Getting Started

If you are just getting started, the following list contains basic items you will need:  

 

  • Business plan (see helpful PDF template at bottom of this page)
  • Washington State business license
  • Web domain and website provider
  • File your LLC or Corp status w/Secretary of State
  • IRS.gov - File for your Federal Tax ID #
  • City license(s)
  • Bank account, Paypal and/or other payment service (Diamond Capital, Square, First Data, Redi Check)
  • Facebook AND Twitter !
  • State L & I permit (see below for more Labor and Industry info)
  • County health & fire department permits
  • Street use permit (if you plan to vend on public property)
  • Research & find your commissary kitchen (especially if you are in a rural area)
  • Washington state food handler card
  • Cash & Carry/Costco account
  • Accounting software (Quickbooks) and/or Accountant (see below)
  • Plan a press release
  • Consider a security system
  • Business cards, customer punch cards, T-shirts, aprons, other marketing and/or swag (Vistaprint)
  • Street Food Vendor Checklist

The owner of "Wich, Please" raised nearly $30,000 in startup funds for the food truck through the entrepreneurial website Kickstarter. Depending on how people pledged, backers received items such as bumper stickers, Twitter shout-outs, free sandwiches, and permission to cut to the front of the line at the sandwich truck.

 

7-Ways to Fund a Food Truck - Great article related to funding a new mobile food business

Best generator info found here.


Getting Your Food Truck Approved for Business in Washington

 

Our first recommendation is to research the viability of your food truck business based on the county in which you first choose to get permitted.  Mobile Food Vending in Seattle is a helpful resource guide distributed by the Restaurant Success program site.

 

The basic requirements to operate a mobile street-food unit:

 

Licensing

  • Obtain a state business license and register your trade name through the Department of Revenue (online: http://bls.dor.wa.gov/file.aspx ; by mail: State of Washington, Business Licensing Services, PO Box 9034, Olympia, WA 98507-9034) 
  • Obtain a city business license (each city will have its own requirements:  http://access.wa.gov/topics/business/city ) and research the vending laws in the cities you plan to locate and any zoning restrictions.

 

Labor and Industry Approval/Insignia

 

Health Department or District Approval

 

  • Applicants are required to first, create a plan for review and approval before applying for a mobile food unit permit.  There is a fee for both your plan review and for the permit application.  (Each county has different fees and applications.)
  • If you plan to vend at specified locations for more than 1-hour, you will also need a signed sales site (restroom) agreement.  Items required for your plan review may include: unit floor plans, commissary agreement form, restroom agreement, food prep flow chart, route information, detailed menu, and a description of your business plan.
  • Research and find an approved commissary kitchen in your county. (WAC State Food Code 246-215 Part-9 requires mobile units, when not in operation, to be stored at approved commissary.)
  • Obtain water & sewer approval pending location in the county. (Approx 40% of Wa is on septic)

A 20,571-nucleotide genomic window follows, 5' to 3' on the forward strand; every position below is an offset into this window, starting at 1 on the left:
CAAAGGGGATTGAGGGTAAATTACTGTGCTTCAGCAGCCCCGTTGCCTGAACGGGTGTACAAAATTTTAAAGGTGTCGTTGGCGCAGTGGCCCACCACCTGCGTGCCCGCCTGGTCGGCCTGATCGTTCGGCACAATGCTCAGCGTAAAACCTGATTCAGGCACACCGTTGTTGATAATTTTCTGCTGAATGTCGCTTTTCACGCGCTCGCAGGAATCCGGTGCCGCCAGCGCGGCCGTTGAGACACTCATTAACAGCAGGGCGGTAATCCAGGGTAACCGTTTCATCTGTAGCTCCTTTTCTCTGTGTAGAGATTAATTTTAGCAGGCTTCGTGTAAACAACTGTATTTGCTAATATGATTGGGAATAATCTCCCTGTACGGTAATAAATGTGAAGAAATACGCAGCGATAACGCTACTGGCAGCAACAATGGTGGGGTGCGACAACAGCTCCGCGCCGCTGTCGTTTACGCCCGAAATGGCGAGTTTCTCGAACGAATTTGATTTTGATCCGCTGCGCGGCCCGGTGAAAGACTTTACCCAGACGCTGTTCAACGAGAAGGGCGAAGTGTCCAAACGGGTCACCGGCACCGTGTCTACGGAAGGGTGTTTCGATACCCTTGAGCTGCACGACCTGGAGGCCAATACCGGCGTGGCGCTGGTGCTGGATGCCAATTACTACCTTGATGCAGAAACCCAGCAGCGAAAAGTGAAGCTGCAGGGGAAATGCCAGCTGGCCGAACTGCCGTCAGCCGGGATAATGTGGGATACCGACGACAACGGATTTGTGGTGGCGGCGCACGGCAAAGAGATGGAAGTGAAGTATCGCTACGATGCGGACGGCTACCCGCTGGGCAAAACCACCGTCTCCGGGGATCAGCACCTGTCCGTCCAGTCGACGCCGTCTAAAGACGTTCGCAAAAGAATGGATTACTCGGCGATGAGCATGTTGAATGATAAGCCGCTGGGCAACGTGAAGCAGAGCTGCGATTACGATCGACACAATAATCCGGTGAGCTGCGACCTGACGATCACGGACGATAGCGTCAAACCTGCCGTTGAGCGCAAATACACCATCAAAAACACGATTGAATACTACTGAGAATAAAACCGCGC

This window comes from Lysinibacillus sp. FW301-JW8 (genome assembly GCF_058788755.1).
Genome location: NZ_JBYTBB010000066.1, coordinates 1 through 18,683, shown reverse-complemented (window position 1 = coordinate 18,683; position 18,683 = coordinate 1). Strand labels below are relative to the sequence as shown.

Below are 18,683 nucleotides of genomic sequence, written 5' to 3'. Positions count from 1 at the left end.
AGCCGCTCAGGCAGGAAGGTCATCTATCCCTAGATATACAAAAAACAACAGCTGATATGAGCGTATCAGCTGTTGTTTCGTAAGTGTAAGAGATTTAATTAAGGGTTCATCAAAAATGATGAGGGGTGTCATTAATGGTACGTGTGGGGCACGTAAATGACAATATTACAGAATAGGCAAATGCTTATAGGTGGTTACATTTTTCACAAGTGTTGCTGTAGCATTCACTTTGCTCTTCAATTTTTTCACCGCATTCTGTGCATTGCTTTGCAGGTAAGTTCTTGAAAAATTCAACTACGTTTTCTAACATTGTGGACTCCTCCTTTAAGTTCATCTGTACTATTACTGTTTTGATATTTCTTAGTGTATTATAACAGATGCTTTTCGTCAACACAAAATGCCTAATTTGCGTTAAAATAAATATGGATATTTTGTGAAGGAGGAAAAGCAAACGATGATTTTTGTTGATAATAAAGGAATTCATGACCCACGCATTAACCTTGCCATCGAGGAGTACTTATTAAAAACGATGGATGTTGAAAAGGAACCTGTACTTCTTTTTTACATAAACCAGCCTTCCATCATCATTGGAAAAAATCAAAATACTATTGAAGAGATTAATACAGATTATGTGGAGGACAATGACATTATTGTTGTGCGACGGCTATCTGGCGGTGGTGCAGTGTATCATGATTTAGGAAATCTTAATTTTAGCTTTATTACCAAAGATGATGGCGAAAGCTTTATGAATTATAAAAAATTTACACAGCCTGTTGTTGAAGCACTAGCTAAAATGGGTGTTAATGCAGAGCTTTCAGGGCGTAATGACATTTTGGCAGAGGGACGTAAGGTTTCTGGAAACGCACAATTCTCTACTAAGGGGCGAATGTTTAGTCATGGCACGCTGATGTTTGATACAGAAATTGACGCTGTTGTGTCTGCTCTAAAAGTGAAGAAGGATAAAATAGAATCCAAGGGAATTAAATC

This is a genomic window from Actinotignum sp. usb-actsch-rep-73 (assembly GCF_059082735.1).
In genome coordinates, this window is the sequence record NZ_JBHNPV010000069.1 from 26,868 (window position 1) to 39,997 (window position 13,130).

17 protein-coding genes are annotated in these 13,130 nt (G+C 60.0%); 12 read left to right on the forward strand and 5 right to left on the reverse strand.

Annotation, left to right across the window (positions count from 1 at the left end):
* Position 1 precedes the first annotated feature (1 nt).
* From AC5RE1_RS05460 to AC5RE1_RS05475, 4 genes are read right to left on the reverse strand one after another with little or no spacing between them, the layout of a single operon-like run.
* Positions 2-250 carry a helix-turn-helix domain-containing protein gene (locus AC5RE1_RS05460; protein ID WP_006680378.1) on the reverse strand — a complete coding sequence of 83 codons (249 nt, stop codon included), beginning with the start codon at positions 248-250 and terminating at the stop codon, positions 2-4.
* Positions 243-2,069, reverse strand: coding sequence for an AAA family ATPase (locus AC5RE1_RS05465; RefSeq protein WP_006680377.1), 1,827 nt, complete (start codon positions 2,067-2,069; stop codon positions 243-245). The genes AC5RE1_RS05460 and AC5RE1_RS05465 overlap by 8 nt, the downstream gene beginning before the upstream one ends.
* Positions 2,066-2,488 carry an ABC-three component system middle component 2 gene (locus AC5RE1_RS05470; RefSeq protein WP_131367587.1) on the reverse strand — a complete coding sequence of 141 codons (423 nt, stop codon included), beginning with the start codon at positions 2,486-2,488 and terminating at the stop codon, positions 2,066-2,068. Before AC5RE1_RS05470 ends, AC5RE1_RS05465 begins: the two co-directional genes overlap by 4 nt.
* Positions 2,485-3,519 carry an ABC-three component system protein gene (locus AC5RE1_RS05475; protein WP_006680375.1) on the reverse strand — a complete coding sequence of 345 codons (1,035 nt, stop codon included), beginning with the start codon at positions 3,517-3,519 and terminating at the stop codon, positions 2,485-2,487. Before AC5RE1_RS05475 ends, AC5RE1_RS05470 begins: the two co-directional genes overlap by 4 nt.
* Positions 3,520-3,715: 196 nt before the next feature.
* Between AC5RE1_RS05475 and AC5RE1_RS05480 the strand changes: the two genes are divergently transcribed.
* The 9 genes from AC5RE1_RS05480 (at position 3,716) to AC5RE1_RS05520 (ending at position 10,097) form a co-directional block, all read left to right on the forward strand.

• Research if your county also requires a catering license if you plan to cater private events.
  • Obtain your food worker’s card (Chapter 246-217 WAC)  15-minute online course found here.

 

Fire

·       Obtain an Annual Liquid Propane Gas (LPG) Permit For Food Vending (in Seattle)

·       Check with your city Fire Department or Regional Fire Authority if an initial safety inspection and/or permit is required.

 

Street Vending

        Vending “in the public right of way” requires a street-use permit from Department of            Transportation or the City Planning Department.

 

o    In Seattle:  http://www.seattle.gov/transportation/stuse_vend.htm;  the various types of vending permits are listed there.  (Permit Application including three sets of your site plans with dimensions of vending unit.)


Regarding Mobile Catering:

You will need a county permit wherever you cater.

Check the city license requirements as each are different.

If you are vending in another county temporarily, you will only need their temporary permit.  Some cities only require a general business license if you operate there more than a few days.  Some cities require both a general business license and a mobile food license (obviously we are against this and are working on code changes around the state, hello 493 cities!)  Regarding taxes, you will want to record the city tax code ( http://dor.wa.gov/content/findtaxesandrates/salesandusetaxrates/lookupataxrate/) where you cater if that city did require a license.


Local Accountant Service:

Out of The Kitchen Operations, LLC 

Email: otkoperations@gmail.com

Contact: Alhasha McLean  

 

Services Provided: 

Operations support, Bookkeeping, Invoicing, Accounts Payable/Receivable

Administrative support, Public Relations, Social Media management

Process & Procedure development, Payroll, Reconciling & Reporting


When figuring out your daily cost to vend at a particular location, be sure to include: your taxes, insurance, depreciation, overhead, travel time, propane, consumables/packaging, vending fees, credit card fees and

fuel in addition to your food costs and labor (including prep and clean-up

time).  You have to include all these things to get your true cost.